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## Splay trees Sleator, Tarjan 1983

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### interesting open conjectures -- further and deeper ... Catenate(T1,T2): Splay T1 at its largest item, say i. Attach T2 as the right child of the root. ... – PowerPoint PPT presentation

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Title: Splay trees Sleator, Tarjan 1983

1
Splay trees (Sleator, Tarjan 1983)
2
Goal
Support the same operations as previous search
trees.
3
Highlights
• binary
• simple
• good amortized property
• very elegant
• interesting open conjectures -- further and
deeper understanding of this data structure is
still due

4
Main idea
• Try to arrange so frequently used items are near
the root
• We shall assume that there is an item in every
node including internal nodes. We can change this
assumption so that items are at the leaves.

5
First attempt
Move the accessed item to the root by doing
rotations
y
x
ltgt
x
C
A
y
B
C
B
A
6
Move to root (example)
7
Move to root (analysis)
There are arbitrary long access sequences such
that the time per access is O(n) !
8
Splaying
Does rotations bottom up on the access path, but
rotations are done in pairs in a way that depends
on the structure of the path.
A splay step
x
(1) zig - zig
gt
y
A
B
z
D
C
9
Splaying (cont)
z
x
(2) zig - zag
gt
y
D
z
y
D
C
B
A
x
A
B
C
y
x
(3) zig
gt
x
C
y
A
C
B
B
A
10
Splaying (example)
i
h
J
g
I
H
f
e
A
d
G
c
B
b
C
a
D
E
F
11
Splaying (example cont)
i
h
J
g
I
H
f
a
A
d
e
b
G
F
B
c
E
D
C
12
Splaying (analysis)
Assume each item i has a positive weight w(i)
which is arbitrary but fixed.
Define the size s(x) of a node x in the tree as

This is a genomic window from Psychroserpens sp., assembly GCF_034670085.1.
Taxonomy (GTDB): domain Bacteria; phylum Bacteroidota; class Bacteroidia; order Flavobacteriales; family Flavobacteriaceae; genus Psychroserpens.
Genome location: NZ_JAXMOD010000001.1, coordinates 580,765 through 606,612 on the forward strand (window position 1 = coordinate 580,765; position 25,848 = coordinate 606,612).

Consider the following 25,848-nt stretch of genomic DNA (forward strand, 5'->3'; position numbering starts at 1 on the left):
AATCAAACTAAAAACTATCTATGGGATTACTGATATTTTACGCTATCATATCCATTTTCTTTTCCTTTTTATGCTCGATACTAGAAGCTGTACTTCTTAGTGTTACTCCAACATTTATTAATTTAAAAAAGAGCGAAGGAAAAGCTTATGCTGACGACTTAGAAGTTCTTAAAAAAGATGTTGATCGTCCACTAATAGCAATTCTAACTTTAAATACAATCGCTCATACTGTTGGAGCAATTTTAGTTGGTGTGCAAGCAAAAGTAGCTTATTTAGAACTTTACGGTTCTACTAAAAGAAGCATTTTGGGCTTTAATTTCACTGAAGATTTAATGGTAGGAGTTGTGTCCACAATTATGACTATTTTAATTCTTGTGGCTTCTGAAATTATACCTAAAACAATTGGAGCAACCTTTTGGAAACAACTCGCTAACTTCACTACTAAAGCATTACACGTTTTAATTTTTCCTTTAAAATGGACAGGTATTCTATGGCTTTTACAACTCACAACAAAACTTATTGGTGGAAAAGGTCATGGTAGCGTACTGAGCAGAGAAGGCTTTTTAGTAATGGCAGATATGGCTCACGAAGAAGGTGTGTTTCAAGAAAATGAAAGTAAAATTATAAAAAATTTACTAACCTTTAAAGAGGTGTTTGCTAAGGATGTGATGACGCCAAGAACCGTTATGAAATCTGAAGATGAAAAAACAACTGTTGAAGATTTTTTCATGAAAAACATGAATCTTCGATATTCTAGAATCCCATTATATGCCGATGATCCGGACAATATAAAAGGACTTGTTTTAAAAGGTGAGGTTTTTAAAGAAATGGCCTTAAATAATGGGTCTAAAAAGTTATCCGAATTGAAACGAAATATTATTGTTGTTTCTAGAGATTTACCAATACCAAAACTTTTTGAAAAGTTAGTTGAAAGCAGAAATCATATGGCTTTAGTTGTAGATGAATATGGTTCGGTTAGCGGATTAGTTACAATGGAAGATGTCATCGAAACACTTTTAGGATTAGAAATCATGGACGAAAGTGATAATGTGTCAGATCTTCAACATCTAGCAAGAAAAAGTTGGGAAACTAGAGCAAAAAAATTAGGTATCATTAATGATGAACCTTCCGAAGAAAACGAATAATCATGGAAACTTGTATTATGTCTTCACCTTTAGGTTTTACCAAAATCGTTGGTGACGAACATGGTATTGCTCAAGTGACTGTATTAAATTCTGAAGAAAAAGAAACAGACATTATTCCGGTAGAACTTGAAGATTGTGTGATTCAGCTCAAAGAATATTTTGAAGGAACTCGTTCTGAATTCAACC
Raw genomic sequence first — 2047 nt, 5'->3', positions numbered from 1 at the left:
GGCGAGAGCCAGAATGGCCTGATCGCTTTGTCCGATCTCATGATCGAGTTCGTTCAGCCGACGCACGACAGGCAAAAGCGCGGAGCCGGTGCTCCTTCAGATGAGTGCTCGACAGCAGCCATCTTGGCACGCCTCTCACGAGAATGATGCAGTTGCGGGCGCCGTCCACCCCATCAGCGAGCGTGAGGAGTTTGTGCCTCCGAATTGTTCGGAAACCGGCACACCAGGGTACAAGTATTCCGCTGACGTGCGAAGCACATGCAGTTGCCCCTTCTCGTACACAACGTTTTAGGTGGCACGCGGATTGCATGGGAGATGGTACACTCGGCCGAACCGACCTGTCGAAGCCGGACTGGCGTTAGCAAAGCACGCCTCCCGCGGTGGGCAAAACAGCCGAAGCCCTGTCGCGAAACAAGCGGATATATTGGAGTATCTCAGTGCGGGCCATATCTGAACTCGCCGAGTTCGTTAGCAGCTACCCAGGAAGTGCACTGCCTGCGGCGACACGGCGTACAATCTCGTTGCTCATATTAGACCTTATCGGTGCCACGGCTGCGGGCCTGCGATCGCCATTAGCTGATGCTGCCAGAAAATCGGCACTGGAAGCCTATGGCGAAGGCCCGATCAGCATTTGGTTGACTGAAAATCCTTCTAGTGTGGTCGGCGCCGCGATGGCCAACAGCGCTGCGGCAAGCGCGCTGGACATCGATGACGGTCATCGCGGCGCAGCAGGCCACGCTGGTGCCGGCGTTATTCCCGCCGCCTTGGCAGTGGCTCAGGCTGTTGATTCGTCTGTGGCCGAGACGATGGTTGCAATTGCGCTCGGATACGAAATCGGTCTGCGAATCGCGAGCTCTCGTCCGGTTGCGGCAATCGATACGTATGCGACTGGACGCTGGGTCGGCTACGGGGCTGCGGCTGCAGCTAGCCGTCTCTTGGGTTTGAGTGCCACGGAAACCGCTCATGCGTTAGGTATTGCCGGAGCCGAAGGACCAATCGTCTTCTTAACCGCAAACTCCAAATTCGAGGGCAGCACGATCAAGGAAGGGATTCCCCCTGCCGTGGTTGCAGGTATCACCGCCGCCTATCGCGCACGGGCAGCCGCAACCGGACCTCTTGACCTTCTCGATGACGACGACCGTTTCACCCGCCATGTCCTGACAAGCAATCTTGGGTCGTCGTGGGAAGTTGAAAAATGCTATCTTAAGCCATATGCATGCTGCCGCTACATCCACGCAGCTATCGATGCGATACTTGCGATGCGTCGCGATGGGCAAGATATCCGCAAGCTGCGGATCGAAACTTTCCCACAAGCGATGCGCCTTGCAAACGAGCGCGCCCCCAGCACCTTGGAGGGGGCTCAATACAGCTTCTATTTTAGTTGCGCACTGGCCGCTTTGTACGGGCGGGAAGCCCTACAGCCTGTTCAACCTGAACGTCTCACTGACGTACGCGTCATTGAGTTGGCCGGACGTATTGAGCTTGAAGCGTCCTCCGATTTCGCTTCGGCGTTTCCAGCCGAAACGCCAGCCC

the sum of the weights of the items in its
subtree.
The rank of x r(x) log2(s(x))
Measure the splay time by the number of rotations
13
Access lemma
The amortized time to splay a node x in a tree
with root t is at most 3(r(t) - r(x)) 1
O(log(s(t)/s(x)))
Potential used The sum of the ranks of the nodes.
This has many consequences
14
Balance theorem
Balance Theorem Accessing m items in an n node
splay tree takes O((mn) log n)
Proof. Assign weight of 1/n to each item. The
total weight is then W1. To splay at any item
takes 3log(n) 1 amortized time the total
potential drop is at most n log(n)
More consequences after the proof.
15
Proof of the access lemma
The amortized time to splay a node x in a tree
with root t is at most 3(r(t) - r(x)) 1
O(log(s(t)/s(x)))
proof. Consider a splay step. Let s and s, r
and r denote the size and the rank function just
before and just after the step, respectively. We
show that the amortized time of a zig step is at
most 3(r(x) - r(x)) 1, and that the amortized
time of a zig-zig or a zig-zag step is at most
3(r(x)-r(x)) The lemma then follows by summing
up the cost of all splay steps
16
Proof of the access lemma (cont)
y
x
(3) zig
gt
x
C
y
A
C
B
B
A
amortized time(zig) 1 ?? 1 r(x) r(y)
- r(x) - r(y) ? 1 r(x) - r(x) ? 1 3(r(x) -
r(x))
17
Proof of the access lemma (cont)
x
(1) zig - zig
gt
y
A
B
z
D
C
amortized time(zig) 1 ?? 2 r(x) r(y)
r(z) - r(x) - r(y) - r(z) 2 r(y) r(z)
- r(x) - r(y) ? 2 r(x) r(z) - 2r(x)
? 2r(x) - r(x) - r(z) r(x) r(z) - 2r(x)
3(r(x) - r(x))
18
Proof of the access lemma (cont)
z
x
(2) zig - zag
gt
y
D
z
y
D
C
B
A
x
A
B
C
Similar. (do at home)
19
More consequences
Suppose all items are numbered from 1 to n in
symmetric order. Let the sequence of accessed
items be i1,i2,....,im
Splay trees support access within the vicinity of
any fixed finger as good as finger search trees.
20
Static optimality theorem
For any item i let q(i) be the total number of
time i is accessed
Splay trees are as good as biased search trees
designed knowing q(1),q(2),...,q(n).
Recall that biased search tree have optimal
average access time up to a constant factor.
21
Static optimality theorem
For any item i let q(i) be the total number of
time i is accessed
Optimal average access time up to a constant
factor.
22
Static optimality theorem (proof)
Proof. Assign weight of q(i)/m to item i. Then
W1. Amortized time to splay at i is 3log(m/q(i))
1 Maximum potential drop over the sequence is